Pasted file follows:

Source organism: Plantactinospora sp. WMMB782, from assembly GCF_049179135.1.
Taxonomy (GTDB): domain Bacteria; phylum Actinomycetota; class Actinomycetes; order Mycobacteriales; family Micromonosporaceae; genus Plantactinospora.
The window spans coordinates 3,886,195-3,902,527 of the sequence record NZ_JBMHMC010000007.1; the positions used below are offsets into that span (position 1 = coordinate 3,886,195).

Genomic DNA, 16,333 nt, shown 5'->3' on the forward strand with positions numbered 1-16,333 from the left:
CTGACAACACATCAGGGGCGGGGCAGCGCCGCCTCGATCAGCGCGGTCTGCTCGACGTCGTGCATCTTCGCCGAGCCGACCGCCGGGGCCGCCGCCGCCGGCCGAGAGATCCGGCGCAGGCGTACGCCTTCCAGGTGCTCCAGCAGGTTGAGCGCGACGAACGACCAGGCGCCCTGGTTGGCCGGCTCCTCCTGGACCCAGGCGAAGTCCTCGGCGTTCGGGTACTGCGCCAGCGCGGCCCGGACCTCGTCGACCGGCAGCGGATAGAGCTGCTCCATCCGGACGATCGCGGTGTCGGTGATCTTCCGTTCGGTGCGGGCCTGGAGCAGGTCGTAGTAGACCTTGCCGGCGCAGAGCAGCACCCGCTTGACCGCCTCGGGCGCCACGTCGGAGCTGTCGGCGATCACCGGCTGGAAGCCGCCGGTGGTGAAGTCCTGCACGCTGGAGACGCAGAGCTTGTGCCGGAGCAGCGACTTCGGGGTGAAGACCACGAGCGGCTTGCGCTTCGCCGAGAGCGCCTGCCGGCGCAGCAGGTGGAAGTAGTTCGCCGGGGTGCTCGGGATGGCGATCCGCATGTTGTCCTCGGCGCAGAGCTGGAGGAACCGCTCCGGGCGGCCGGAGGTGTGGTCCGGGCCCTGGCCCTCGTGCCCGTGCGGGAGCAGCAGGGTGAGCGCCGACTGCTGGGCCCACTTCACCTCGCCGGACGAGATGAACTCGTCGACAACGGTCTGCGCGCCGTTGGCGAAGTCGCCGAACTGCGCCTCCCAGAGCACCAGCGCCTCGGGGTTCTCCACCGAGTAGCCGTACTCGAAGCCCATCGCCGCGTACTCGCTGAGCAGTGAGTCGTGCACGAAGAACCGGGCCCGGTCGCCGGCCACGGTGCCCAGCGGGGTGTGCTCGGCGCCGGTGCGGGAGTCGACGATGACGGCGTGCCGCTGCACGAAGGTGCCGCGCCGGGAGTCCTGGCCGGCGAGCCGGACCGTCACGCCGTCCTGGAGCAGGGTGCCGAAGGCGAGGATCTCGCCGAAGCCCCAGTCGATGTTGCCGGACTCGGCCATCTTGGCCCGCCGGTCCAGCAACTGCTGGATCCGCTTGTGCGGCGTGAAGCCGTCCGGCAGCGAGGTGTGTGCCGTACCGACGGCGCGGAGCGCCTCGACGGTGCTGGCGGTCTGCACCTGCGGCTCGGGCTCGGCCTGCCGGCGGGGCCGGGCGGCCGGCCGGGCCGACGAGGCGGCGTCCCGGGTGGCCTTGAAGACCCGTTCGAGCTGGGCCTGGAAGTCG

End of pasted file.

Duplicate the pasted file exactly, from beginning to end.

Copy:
Source organism: Plantactinospora sp. WMMB782, from assembly GCF_049179135.1.
Taxonomy (GTDB): domain Bacteria; phylum Actinomycetota; class Actinomycetes; order Mycobacteriales; family Micromonosporaceae; genus Plantactinospora.
The window spans coordinates 3,886,195-3,902,527 of the sequence record NZ_JBMHMC010000007.1; the positions used below are offsets into that span (position 1 = coordinate 3,886,195).

Genomic DNA, 16,333 nt, shown 5'->3' on the forward strand with positions numbered 1-16,333 from the left:
CTGACAACACATCAGGGGCGGGGCAGCGCCGCCTCGATCAGCGCGGTCTGCTCGACGTCGTGCATCTTCGCCGAGCCGACCGCCGGGGCCGCCGCCGCCGGCCGAGAGATCCGGCGCAGGCGTACGCCTTCCAGGTGCTCCAGCAGGTTGAGCGCGACGAACGACCAGGCGCCCTGGTTGGCCGGCTCCTCCTGGACCCAGGCGAAGTCCTCGGCGTTCGGGTACTGCGCCAGCGCGGCCCGGACCTCGTCGACCGGCAGCGGATAGAGCTGCTCCATCCGGACGATCGCGGTGTCGGTGATCTTCCGTTCGGTGCGGGCCTGGAGCAGGTCGTAGTAGACCTTGCCGGCGCAGAGCAGCACCCGCTTGACCGCCTCGGGCGCCACGTCGGAGCTGTCGGCGATCACCGGCTGGAAGCCGCCGGTGGTGAAGTCCTGCACGCTGGAGACGCAGAGCTTGTGCCGGAGCAGCGACTTCGGGGTGAAGACCACGAGCGGCTTGCGCTTCGCCGAGAGCGCCTGCCGGCGCAGCAGGTGGAAGTAGTTCGCCGGGGTGCTCGGGATGGCGATCCGCATGTTGTCCTCGGCGCAGAGCTGGAGGAACCGCTCCGGGCGGCCGGAGGTGTGGTCCGGGCCCTGGCCCTCGTGCCCGTGCGGGAGCAGCAGGGTGAGCGCCGACTGCTGGGCCCACTTCACCTCGCCGGACGAGATGAACTCGTCGACAACGGTCTGCGCGCCGTTGGCGAAGTCGCCGAACTGCGCCTCCCAGAGCACCAGCGCCTCGGGGTTCTCCACCGAGTAGCCGTACTCGAAGCCCATCGCCGCGTACTCGCTGAGCAGTGAGTCGTGCACGAAGAACCGGGCCCGGTCGCCGGCCACGGTGCCCAGCGGGGTGTGCTCGGCGCCGGTGCGGGAGTCGACGATGACGGCGTGCCGCTGCACGAAGGTGCCGCGCCGGGAGTCCTGGCCGGCGAGCCGGACCGTCACGCCGTCCTGGAGCAGGGTGCCGAAGGCGAGGATCTCGCCGAAGCCCCAGTCGATGTTGCCGGACTCGGCCATCTTGGCCCGCCGGTCCAGCAACTGCTGGATCCGCTTGTGCGGCGTGAAGCCGTCCGGCAGCGAGGTGTGTGCCGTACCGACGGCGCGGAGCGCCTCGACGGTGCTGGCGGTCTGCACCTGCGGCTCGGGCTCGGCCTGCCGGCGGGGCCGGGCGGCCGGCCGGGCCGACGAGGCGGCGTCCCGGGTGGCCTTGAAGACCCGTTCGAGCTGGGCCTGGAAGTCG